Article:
Reviews provided by Syndetics
Publishers Weekly Review
"[I]magine loving someone... so much that you would give up all you ever wanted for yourself." It's one of the more insidious myths girls face: the need to lose one's very self to love. It's also the goal of Jacinda, the dragon-human "draki" for whom it's love at first sight when "bad boy" draki-hunter Will calls her beautiful. While the notion that women find their highest calling in self-sacrifice is common in romances, paranormal or otherwise, it's distressing to see it presented so plainly. Jacinda does have one other option: she can allow herself to become a flightless "broodmare" with the son of the draki pack alpha instead. The rest of the plot-the usual high school posturing, human/draki tensions, a mother who doesn't understand, a bratty sister-comes down to this choice of one romantic obliteration or the other. The prose in adult romance author Jordan's YA debut is solid, and there's no reason these star-crossed, cross-species lovers should be any less popular than their vampire and werewolf counterparts, which makes Jacinda's lack of independence all the more disappointing. Ages 12-up. (Sept.) (c) Copyright PWxyz, LLC. All rights reserved.
School Library Journal Review
Gr 9 Up-Jacinda is a draki, a modern-day descendant of the dragons of old, surviving in the misty mountains of the Pacific Northwest in the first title (HarperCollins, 2010) in a trilogy by Sophie Jordan. She's not just any draki-Jacinda is a fire-breather, the only one born to her pride in generations. Armed with her particular talent and the innate ability of all draki to shift or manifest into human form, Jacinda is special, powerful, prized. But her power and desirability have a cost. She is too important to the survival of the pride to be trusted with her own decisions. When Jacinda is promised to the pride's alpha male, her mother flees with Jacinda and her twin sister. They attempt assimilation in a small Nevada town, hiding from the pride. But when Jacinda finds a forbidden love in Will, a human in her suburban high school, she places her entire family in danger. Therese Plummer is cast perfectly as Jacinda. Her youthful voice switches seamlessly between Jacinda's self-absorbed, anxious inner musings and her more confident audible declarations. She is equally adept at portraying Jacinda's determined mother, long-suffering sister, the brooding alpha male, Cassian, and the tortured voice of Will. This fiery inter-species romance, fraught with anxiety and anticipation, will leave fans scrambling for the next title in the series.-Lisa Taylor, Ocean County Library, NJ (c) Copyright 2012. Library Journals LLC, a wholly owned subsidiary of Media Source, Inc. No redistribution permitted.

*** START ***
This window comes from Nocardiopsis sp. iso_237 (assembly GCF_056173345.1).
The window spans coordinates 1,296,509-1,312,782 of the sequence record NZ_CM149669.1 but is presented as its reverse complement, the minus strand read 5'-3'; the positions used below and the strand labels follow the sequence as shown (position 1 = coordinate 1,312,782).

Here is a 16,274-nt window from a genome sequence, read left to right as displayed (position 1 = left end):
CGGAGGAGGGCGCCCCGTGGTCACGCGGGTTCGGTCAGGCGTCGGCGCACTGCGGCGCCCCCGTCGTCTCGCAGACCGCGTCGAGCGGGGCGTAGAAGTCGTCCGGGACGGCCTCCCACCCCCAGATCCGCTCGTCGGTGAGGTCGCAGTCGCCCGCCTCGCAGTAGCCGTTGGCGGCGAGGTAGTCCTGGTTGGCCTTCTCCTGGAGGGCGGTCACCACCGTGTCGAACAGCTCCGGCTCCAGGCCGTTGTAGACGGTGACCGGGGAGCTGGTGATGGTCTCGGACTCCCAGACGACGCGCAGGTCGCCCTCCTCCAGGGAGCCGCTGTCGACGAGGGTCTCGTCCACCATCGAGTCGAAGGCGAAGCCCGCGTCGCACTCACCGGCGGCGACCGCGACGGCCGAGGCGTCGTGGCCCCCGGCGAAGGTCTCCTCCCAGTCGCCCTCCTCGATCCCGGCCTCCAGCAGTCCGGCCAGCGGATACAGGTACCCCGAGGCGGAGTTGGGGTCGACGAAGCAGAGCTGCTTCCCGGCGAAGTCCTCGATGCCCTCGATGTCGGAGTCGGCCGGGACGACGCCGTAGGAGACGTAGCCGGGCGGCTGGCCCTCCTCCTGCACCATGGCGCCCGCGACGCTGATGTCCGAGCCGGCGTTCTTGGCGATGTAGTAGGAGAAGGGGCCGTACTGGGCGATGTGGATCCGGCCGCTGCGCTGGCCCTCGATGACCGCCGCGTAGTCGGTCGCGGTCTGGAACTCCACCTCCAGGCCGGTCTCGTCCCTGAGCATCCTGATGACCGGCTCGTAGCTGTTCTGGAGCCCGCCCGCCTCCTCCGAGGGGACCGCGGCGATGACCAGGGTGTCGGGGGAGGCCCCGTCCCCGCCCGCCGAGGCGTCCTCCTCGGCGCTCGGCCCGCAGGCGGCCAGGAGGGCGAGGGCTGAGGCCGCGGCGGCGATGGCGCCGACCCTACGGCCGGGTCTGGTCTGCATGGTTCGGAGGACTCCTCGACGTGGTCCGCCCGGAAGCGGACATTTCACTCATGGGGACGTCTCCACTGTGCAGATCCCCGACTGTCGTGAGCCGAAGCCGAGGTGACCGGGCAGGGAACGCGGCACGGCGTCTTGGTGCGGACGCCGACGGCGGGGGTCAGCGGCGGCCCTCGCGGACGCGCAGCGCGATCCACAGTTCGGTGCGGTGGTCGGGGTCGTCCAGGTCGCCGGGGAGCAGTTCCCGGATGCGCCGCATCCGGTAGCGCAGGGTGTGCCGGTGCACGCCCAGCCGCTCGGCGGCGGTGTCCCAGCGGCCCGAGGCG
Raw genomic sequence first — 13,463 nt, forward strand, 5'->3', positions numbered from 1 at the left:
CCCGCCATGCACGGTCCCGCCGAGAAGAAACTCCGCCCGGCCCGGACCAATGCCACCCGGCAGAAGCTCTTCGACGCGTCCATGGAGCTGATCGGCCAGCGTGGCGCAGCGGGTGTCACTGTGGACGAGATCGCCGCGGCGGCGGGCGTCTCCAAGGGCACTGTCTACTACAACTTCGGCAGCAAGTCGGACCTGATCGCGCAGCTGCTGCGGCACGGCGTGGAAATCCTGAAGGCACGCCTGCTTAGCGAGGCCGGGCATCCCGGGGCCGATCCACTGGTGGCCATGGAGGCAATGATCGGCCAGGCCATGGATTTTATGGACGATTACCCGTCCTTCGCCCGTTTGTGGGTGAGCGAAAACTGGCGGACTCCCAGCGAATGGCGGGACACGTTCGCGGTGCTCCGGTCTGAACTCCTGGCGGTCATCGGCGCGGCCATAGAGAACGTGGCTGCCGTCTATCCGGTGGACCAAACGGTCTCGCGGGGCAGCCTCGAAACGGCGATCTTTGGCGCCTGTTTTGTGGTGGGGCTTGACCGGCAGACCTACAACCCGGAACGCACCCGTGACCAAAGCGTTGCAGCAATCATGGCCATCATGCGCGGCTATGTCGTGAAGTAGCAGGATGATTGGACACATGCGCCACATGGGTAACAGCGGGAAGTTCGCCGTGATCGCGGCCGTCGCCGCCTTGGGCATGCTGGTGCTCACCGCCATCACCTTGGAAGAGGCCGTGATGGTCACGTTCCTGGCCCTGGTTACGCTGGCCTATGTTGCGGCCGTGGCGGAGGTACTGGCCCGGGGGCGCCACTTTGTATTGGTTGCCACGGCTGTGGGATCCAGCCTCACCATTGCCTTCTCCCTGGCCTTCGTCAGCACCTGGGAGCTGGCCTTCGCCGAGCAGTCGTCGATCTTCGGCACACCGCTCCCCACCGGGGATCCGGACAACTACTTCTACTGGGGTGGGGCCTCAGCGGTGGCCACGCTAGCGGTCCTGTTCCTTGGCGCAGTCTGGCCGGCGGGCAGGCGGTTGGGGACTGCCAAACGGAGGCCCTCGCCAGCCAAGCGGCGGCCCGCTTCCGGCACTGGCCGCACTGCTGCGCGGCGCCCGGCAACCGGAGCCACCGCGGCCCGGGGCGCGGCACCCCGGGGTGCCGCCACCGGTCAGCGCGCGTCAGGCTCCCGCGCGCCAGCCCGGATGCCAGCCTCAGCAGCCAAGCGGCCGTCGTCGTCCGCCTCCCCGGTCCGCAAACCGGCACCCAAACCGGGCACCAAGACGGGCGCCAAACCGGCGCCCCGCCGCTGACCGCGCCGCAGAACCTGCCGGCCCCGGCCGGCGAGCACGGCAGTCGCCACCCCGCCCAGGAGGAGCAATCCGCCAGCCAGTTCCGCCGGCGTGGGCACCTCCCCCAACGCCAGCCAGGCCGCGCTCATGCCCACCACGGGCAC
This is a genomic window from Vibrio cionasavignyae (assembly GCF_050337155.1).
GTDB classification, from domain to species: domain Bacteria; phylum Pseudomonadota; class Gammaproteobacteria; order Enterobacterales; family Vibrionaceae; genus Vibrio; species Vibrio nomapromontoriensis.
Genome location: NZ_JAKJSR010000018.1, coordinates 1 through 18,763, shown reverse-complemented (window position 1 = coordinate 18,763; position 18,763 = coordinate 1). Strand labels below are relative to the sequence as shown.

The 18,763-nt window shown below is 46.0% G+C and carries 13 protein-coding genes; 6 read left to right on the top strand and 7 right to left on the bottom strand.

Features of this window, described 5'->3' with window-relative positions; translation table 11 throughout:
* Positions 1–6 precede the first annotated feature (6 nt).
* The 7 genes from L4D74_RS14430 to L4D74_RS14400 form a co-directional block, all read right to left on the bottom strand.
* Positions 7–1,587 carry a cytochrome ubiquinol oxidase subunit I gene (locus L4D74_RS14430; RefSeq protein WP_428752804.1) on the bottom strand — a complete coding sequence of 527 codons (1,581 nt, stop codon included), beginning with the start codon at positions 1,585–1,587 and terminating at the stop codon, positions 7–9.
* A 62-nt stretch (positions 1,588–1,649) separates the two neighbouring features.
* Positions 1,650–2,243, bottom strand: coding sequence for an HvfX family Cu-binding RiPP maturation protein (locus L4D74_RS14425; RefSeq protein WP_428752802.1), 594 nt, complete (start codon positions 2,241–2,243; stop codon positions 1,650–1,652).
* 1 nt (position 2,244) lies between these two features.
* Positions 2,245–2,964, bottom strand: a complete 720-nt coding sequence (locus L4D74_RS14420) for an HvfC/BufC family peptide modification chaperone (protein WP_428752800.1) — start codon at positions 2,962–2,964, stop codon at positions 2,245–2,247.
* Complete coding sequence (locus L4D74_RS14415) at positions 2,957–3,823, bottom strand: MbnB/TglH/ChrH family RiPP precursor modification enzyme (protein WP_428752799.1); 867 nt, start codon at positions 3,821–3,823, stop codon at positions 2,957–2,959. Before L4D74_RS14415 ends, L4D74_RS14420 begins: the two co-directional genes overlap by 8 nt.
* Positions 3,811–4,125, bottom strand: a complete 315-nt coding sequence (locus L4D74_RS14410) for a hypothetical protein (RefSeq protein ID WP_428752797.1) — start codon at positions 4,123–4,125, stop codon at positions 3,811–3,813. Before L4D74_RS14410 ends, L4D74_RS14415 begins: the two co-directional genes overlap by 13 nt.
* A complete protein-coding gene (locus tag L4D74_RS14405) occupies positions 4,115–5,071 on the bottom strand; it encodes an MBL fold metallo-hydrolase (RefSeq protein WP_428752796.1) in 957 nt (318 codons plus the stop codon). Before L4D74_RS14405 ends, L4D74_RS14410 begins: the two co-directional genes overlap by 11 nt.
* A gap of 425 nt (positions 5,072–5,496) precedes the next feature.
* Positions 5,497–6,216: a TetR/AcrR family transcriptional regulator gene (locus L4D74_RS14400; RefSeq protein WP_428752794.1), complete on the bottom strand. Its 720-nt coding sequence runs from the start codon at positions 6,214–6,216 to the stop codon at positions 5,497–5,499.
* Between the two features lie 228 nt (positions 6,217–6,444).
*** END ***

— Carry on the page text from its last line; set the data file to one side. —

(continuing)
Descended from dragons, the draki's ability to appear human protects them from hunters. Jacinda lives with her pride in the Cascades, but she chafes under her special status as the only fire-breather in hundreds of years. Recklessly breaking the no-fly rule, she attracts hunters; mercifully, one hunter, a beautiful boy who looks upon her with wonder, lets her escape. After this, the pride intends to hobble her rebelliousness, and Jacinda is forced to flee. But while twin sister Tamra, who never manifested and was shunned, is happy with the move, Jacinda feels only anguish within Nevada's desert climate. Then she meets Will and, despite recognizing him as the same draki hunter, feels herself come alive. Jordan's compelling addition to the supernatural star-crossed lovers theme is equal parts taut suspense and sensuous romance, with visceral writing and believable relationships among characters, particularly among Jacinda's family. A foreshadowed twist and a thrilling confrontation in the end pages leave Jacinda heartbroken and in trouble, and readers will howl for more.--Hutley, Krista Copyright 2010 Booklist
Horn Book Review
Jacinda's mother relocates the family far from their pride of draki, dragonlike shape-shifters. Struggling to assimilate into human life and fearing she will lose the ability to shift, Jacinda finds solace in a relationship with Will--whose relatives hunt draki for sport. This star-crossed supernatural romance occasionally gets bogged down in awkward dialogue and self-indulgent angst, but lyrical descriptions of draki experiences soar. (c) Copyright 2011. The Horn Book, Inc., a wholly owned subsidiary of Media Source, Inc. No redistribution permitted.
Kirkus Book Review
Dragon shapeshifters steam more than sparkle in this romantic fantasy. High schooler Jacinda is the treasure of her "draki" pride, the first firebreather in centuries. But after flouting the rules once too often, she is forced to flee to a "normal" human life that leaves her dragon-self withering--until she meets Will. Although his family hunts her kind, she can't resist the immediate attraction. But any involvement with Will endangers all dragonkind, and her intended draki mate isn't ready to let her go. The first-person, present-tense narration fires up the intensity with short choppy sentences and vivid sensual descriptions. Jacinda's self-centered viewpoint scarcely acknowledges any other character--even Will displays little personality beyond being Beautiful, Tortured and Desperately in Love. Some might cavil at the instantaneous passionate bond between lovers who keep so many secrets and wonder at the implausible logistics of draki society. But this isn't a story for skeptics; it's all about swooning at the tragic star-crossed love, savoring the brooding jealousy of the obligatory triangle and agonizing over the abrupt cliffhanger ending. Just surrender to the sizzle. (Paranormal romance. YA)]] Copyright Kirkus Reviews, used with permission.